Written by Jennifer Cooper, MS Psychology, C4 Foundation’s Director of Programs
If you are anything like me, you love this time of year. Especially, the month of December! It symbolizes the beginning of winter, the excitement of the holiday season, and of course, the anticipation of family gatherings, crisp weather, and gift giving. I recall as a child the great feelings of expectation around Christmas. That expectation and anticipation grew as the daily countdown to Christmas Day ticked off. The days were full of wonder back then. As an adult, I feel like some of that magic is still alive, but I also can’t help but notice that some of the delight of December tends to get lost in the busyness of things.
December can be exhausting. Between the endless parties and gatherings, gift shopping and spending, and holiday events and planning, it is easy to become overwhelmed and depleted in the days leading up to Christmas. Once these things are added to our already packed daily schedules, our focus can quickly turn from the holiness and joy of the holiday to the list of to-dos on our calendar, and this can drain the cheer out of the season faster than you can say “bah humbug”. While we are eagerly trying to maintain our hectic schedules, we lose sight of what the Christmas Holiday truly represents: Hope.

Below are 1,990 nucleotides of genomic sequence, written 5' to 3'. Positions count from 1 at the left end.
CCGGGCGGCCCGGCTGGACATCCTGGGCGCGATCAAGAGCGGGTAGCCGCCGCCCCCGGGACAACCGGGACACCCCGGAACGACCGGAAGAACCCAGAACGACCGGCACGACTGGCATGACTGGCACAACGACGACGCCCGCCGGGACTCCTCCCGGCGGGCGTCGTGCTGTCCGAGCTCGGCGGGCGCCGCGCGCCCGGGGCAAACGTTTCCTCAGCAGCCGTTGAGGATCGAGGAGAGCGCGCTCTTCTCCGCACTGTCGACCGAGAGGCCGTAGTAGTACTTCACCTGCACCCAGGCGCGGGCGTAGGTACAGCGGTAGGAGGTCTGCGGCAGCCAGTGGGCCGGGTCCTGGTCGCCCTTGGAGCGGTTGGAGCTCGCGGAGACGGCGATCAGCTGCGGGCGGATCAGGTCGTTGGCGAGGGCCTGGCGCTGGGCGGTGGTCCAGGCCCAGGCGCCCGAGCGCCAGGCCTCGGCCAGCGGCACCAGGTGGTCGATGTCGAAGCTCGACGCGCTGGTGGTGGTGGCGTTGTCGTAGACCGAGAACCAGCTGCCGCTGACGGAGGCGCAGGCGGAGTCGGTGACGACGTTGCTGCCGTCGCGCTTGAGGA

Jesus was born into turbulent times, in an obscure village, under humble circumstances. To complicate matters more, He was conceived by a young un-wed girl, and ultimately raised by poor working-class parents. Yet, within 30 short years His impact and message of Hope and Peace transformed generations and changed the world. Christian or not, the story of Jesus can resonate with anyone. For those of Faith, Hope is found in the birth of Christ. That all things are indeed being made new. For the non-believer there is still inspiration to be found in the message that Jesus delivered. When we feel broken and overwhelmed by our circumstances, Hope can be found in a new day, in the love from those in our lives, and in the light and beauty that can be seen all around us. When our focus turns to these things, we take the stress and hurry out of Christmas and replace it with what the season symbolizes: Hope and renewal.
Written by Jennifer Cooper, MS Psychology, C4 Foundation’s Director of Programs
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